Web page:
8 Referential Integrity in SQL Primary and candidate keys and foreign keys can be specified as part of the SQL create table statement: The primary key clause of the create table statement includes a list of the attributes that comprise the primary key. The unique key clause of the create table statement includes a list of the attributes that comprise a candidate key. The foreign key clause of the create table statement includes both a list of the attributes that comprise the foreign key and the name of the relation referenced by the foreign key. Database Systems Concepts 6.8 Silberschatz, Korth and Sudarshan c 1997

9 $ Referential Integrity in SQL - Example create table customer (customer-name char(20) not null, customer-street char(30), customer-city char(30), primary key (customer-name)) create table branch (branch-name char(15) not null, branch-city char(30), assets integer, primary key (branch-name)) Database Systems Concepts 6.9 Silberschatz, Korth and Sudarshan c 1997

10 Referential Integrity in SQL - Example (Cont.) create table account (branch-name char(15), account-number char(10) not null, balance integer, primary key (account-number), foreign key (branch-name) references branch) create table depositor (customer-name char(20) not null, account-number char(10) not null, primary key (customer-name, account-number), foreign key (account-number) references account, foreign key (customer-name) references customer ) Database Systems Concepts 6.10 Silberschatz, Korth and Sudarshan c 1997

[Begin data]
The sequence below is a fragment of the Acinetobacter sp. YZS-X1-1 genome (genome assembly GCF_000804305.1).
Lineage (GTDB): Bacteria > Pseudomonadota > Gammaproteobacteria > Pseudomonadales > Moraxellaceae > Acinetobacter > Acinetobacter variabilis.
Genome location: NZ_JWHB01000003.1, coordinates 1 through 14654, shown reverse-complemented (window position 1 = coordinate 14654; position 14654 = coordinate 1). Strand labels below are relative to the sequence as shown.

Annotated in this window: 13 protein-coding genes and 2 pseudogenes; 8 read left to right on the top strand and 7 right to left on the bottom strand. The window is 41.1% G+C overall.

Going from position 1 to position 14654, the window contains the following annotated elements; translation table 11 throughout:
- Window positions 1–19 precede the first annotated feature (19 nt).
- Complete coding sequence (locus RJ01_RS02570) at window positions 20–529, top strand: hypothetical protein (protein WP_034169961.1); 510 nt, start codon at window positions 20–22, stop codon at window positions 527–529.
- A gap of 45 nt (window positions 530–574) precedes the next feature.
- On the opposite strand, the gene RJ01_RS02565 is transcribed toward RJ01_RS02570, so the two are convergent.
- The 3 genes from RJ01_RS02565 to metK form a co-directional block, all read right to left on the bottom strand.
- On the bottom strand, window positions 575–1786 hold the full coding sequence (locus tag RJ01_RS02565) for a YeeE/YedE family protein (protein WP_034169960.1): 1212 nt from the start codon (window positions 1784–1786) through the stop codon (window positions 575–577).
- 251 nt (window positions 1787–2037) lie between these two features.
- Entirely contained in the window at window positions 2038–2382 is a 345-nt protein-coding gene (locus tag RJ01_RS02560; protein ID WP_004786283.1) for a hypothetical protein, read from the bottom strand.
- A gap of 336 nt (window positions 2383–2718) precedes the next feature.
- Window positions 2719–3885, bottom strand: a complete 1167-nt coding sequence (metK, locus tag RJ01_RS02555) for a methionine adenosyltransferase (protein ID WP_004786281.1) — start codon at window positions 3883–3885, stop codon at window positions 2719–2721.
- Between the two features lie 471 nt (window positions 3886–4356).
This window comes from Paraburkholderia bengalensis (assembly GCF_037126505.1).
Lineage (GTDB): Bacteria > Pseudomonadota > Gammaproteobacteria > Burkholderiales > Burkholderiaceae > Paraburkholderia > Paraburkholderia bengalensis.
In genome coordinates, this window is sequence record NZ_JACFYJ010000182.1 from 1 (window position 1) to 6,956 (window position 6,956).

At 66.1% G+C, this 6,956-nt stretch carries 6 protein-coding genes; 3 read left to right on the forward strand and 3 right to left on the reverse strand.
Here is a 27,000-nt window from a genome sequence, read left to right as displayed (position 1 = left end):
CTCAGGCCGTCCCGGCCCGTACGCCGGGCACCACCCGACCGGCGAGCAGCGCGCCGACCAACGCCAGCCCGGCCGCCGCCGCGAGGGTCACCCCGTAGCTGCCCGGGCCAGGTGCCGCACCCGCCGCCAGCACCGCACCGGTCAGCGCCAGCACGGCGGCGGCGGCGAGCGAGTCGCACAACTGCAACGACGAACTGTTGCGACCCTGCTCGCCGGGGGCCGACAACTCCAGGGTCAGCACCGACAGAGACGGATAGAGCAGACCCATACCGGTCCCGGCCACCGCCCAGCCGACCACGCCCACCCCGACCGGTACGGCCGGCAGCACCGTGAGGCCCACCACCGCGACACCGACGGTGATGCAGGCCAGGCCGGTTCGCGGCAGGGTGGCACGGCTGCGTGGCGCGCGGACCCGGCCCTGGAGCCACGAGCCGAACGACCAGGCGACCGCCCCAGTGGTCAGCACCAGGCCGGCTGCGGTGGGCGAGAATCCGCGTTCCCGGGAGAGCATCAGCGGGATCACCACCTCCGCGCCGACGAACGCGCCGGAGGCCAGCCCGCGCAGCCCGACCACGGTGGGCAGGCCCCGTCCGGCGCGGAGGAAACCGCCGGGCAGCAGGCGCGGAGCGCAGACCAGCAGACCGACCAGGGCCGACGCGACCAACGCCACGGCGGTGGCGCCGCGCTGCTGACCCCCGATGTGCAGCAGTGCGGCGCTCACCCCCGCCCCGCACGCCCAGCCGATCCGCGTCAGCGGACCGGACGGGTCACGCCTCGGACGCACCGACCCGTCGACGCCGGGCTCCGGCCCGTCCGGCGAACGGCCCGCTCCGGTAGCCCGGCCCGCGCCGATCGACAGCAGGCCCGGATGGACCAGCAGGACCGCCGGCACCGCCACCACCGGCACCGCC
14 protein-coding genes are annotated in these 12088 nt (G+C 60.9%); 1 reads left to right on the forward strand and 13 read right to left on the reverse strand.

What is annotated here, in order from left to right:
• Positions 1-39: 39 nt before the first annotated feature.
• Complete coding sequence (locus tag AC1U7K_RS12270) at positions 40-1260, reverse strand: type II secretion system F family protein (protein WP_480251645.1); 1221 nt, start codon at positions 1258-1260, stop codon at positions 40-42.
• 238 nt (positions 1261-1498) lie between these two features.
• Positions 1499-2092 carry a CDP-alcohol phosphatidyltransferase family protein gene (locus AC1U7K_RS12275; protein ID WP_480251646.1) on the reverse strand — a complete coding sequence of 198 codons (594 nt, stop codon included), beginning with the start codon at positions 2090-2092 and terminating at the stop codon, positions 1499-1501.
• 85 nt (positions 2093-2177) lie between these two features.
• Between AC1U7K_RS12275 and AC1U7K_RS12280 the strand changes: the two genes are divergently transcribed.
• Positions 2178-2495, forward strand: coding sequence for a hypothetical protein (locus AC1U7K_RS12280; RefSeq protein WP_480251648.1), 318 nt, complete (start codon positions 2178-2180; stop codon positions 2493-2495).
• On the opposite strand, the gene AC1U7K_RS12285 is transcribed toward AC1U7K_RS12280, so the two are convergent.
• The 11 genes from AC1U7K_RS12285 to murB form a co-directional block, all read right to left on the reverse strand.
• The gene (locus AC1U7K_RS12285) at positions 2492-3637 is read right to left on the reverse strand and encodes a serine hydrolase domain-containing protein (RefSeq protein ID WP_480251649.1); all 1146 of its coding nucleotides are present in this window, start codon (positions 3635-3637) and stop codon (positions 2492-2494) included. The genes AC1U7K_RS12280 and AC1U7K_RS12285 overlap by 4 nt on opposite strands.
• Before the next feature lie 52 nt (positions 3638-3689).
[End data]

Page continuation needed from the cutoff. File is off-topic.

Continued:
11 Cascading Actions in SQL create table account... foreign key (branch-name) references branch on delete cascade on update cascade,...) Due to the on delete cascade clauses, if a delete of a tuple in branch results in referential-integrity constraint violation, the delete cascades to the account relation, deleting the tuple that refers to the branch that was deleted. Cascading updates are similar. Database Systems Concepts 6.11 Silberschatz, Korth and Sudarshan c 1997